Public interest in the gold rushes of the 1850s had not flagged by the 1880s, when this Museum was in its infancy. The Welcome Nugget and a few other very large lumps of gold had acquired almost legendary status and represented the ultimate 'get rich quick' story for their finders. But the nuggets themselves were too precious to preserve, and most had been melted down not long after being found. Hence museums displayed models like this one to let their visitors gain an idea of what the nuggets looked like and perhaps dream of finding one of similar value.
This nugget model is from a collection of 15 purchased from James White in Melbourne in 1885. Between 1885 and 1886 the Museum also commissioned a local model maker, Mrs AG Goodman, to make copies of New South Wales nuggets as well as commercial fruits and minerals. Today, models such as this one of the Welcome Nugget are a reminder that despite the hardships of the 1850s gold rushes, some people did strike it rich and the hope of uncovering such wealth kept hundreds of thousands of diggers constantly searching for new deposits in all the Australian colonies from 1851 up until the early 1900s.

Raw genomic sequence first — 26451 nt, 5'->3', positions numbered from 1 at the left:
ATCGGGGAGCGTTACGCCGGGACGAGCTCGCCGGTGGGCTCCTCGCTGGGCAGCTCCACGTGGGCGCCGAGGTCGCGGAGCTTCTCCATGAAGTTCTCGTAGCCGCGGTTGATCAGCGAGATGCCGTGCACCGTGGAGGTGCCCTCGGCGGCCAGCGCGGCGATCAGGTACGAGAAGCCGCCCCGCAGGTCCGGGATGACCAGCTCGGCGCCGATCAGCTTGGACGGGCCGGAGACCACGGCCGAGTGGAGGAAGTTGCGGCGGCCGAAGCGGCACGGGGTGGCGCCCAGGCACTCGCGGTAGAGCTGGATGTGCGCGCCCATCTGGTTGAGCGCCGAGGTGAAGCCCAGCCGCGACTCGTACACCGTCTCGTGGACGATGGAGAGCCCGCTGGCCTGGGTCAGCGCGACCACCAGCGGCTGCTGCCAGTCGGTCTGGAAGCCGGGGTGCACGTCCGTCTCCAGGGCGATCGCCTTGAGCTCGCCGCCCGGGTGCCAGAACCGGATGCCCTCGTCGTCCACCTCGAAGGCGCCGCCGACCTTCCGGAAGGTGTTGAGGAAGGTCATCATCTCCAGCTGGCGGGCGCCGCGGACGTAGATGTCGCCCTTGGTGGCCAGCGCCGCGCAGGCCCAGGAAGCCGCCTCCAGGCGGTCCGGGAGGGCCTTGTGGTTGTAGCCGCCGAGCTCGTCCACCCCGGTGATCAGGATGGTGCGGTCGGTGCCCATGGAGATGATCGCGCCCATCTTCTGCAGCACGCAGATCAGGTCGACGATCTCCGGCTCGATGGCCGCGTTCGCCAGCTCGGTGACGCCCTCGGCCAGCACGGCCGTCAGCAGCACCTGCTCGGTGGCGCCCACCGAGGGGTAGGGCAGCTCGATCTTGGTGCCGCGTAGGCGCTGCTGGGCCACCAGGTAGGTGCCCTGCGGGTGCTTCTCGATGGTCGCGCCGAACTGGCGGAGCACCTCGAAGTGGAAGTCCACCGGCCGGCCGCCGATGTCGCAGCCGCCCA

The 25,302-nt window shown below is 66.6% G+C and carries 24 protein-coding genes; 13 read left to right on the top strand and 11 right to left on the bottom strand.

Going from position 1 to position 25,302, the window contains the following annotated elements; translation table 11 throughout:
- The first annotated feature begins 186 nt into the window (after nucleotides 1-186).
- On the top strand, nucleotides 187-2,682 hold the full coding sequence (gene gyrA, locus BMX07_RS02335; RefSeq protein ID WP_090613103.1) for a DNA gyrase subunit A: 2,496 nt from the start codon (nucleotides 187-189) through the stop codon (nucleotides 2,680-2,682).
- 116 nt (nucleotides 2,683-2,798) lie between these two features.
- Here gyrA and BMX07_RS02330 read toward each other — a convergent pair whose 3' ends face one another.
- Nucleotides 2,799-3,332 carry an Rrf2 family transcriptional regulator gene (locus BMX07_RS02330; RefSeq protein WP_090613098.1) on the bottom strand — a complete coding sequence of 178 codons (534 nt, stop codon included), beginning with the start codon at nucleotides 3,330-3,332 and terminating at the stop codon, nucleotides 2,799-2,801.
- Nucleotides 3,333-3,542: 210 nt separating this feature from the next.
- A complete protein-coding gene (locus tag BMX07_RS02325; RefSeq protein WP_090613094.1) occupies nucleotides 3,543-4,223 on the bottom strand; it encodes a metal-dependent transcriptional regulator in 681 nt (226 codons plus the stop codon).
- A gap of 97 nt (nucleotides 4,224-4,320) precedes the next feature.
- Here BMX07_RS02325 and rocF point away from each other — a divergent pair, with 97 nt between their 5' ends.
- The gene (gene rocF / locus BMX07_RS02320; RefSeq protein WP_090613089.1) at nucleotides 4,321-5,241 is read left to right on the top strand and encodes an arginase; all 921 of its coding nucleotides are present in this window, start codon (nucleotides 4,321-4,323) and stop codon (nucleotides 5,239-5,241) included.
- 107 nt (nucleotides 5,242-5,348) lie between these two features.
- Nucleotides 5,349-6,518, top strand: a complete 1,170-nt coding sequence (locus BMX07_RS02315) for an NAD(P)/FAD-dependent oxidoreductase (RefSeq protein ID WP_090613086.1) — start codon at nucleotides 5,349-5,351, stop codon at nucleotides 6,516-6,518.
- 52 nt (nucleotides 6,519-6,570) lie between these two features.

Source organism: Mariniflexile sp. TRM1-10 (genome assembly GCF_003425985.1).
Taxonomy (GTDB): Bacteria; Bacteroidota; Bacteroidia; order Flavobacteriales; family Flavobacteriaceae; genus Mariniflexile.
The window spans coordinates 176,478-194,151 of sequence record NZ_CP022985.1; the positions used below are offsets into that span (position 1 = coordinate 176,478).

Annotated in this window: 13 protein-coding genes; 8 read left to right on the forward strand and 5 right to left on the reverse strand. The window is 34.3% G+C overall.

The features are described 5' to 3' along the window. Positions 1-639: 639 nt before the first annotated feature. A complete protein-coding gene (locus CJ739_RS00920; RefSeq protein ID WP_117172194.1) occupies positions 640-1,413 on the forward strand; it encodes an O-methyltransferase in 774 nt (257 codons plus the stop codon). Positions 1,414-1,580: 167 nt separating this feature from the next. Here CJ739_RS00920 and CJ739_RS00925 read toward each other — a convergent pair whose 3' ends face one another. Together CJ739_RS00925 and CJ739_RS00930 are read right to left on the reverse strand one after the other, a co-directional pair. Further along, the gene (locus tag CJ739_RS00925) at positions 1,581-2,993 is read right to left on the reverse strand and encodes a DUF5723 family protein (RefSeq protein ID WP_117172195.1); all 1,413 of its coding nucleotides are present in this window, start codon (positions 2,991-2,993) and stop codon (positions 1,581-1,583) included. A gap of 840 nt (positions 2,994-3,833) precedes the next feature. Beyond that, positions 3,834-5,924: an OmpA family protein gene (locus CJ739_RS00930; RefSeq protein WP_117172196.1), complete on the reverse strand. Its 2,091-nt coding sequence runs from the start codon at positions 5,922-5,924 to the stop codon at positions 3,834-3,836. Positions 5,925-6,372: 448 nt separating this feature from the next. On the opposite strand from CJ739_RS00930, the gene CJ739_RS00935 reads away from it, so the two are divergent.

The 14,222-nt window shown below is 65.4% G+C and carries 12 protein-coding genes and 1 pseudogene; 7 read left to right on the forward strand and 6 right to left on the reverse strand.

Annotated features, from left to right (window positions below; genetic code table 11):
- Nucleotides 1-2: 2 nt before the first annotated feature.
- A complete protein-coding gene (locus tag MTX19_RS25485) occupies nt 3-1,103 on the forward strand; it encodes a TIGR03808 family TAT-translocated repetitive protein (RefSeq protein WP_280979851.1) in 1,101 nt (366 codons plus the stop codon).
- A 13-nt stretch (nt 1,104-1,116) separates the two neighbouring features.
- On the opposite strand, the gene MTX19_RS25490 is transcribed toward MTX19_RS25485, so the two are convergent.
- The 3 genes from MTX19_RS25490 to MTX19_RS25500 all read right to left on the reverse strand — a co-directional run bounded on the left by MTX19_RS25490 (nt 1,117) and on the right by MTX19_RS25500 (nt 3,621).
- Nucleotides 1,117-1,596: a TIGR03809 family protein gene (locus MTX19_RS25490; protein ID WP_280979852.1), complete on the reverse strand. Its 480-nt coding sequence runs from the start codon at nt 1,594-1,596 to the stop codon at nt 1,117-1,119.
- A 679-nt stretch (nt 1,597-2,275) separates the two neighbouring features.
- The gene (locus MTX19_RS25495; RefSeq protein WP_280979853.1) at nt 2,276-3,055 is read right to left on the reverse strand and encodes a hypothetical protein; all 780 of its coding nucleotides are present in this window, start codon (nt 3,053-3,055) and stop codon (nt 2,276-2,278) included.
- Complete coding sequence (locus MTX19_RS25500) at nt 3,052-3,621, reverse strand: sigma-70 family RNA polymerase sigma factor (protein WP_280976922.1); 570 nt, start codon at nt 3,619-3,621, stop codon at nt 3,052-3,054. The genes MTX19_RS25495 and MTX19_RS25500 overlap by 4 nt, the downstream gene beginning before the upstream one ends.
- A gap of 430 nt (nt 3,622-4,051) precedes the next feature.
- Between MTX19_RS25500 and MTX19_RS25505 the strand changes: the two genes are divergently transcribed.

When founded in 1880, the Technological, Industrial and Sanitary Museum (the forerunner of the Powerhouse Museum) was to be a showcase for 'all the products of useful art' from raw materials to finished products. When the Technological Museum opened in Ultimo in 1893, visitors ascended from economic geology on the ground floor through economic botany on the first floor to economic zoology on the top floor. The focus in economic geology was on Australia's raw materials and the methods used to process them into useful products. Gold, and the history of gold discoveries in Australia, were highlighted in Bay 18, where models of nuggets discovered in Victoria and New South Wales were displayed alongside models of the furnaces used in gold smelting.